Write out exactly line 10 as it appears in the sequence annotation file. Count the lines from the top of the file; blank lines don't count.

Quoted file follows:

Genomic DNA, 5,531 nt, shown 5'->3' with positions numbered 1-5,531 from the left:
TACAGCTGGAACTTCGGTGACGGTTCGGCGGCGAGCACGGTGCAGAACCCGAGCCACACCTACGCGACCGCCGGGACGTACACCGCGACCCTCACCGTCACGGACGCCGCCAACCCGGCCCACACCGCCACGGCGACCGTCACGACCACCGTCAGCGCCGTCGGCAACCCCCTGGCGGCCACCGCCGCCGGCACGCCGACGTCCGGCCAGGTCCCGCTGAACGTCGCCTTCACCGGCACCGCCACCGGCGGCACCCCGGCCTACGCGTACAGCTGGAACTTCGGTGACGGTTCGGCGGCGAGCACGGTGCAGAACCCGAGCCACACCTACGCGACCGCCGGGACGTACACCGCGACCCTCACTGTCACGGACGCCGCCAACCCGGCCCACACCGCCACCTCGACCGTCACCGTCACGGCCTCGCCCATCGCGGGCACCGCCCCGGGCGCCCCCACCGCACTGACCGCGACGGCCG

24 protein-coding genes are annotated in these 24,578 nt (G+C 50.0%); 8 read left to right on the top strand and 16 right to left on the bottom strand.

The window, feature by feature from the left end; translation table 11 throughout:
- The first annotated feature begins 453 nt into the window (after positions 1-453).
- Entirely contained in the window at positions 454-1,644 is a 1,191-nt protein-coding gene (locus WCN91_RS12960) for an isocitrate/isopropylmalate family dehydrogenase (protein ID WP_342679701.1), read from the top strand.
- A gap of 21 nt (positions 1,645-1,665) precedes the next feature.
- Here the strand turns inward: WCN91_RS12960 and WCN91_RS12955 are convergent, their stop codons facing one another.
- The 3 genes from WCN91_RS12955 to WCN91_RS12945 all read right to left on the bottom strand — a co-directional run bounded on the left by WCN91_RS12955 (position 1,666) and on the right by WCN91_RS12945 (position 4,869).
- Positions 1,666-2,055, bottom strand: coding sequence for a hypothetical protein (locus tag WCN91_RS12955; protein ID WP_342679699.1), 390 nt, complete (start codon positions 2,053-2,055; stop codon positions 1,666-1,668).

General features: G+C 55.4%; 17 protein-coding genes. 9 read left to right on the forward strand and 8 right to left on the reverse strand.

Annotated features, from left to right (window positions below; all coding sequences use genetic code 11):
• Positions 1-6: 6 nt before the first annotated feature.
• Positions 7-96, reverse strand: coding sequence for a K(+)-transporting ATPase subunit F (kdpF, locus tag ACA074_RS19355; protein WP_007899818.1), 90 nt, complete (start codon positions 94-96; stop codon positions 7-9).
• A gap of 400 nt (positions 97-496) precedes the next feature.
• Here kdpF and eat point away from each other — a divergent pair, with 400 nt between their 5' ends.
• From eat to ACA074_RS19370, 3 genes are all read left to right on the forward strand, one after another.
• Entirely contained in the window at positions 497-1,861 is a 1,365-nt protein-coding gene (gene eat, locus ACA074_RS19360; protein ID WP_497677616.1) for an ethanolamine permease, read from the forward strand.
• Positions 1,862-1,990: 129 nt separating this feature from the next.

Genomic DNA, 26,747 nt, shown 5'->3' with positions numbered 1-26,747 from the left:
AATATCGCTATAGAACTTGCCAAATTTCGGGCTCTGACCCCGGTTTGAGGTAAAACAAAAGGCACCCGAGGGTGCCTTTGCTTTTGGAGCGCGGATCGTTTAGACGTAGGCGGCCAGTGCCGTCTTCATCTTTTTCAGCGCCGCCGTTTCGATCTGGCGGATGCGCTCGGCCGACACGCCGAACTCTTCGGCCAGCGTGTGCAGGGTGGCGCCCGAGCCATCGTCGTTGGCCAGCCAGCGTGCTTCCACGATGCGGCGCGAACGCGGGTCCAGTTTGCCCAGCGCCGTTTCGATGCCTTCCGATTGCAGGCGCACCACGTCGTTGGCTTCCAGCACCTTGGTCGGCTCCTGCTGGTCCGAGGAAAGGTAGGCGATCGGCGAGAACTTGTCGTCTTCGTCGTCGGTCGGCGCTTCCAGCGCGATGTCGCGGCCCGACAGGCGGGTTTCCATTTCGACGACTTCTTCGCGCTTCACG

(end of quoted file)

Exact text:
- Positions 1,666-2,055, bottom strand: coding sequence for a hypothetical protein (locus tag WCN91_RS12955; protein ID WP_342679699.1), 390 nt, complete (start codon positions 2,053-2,055; stop codon positions 1,666-1,668).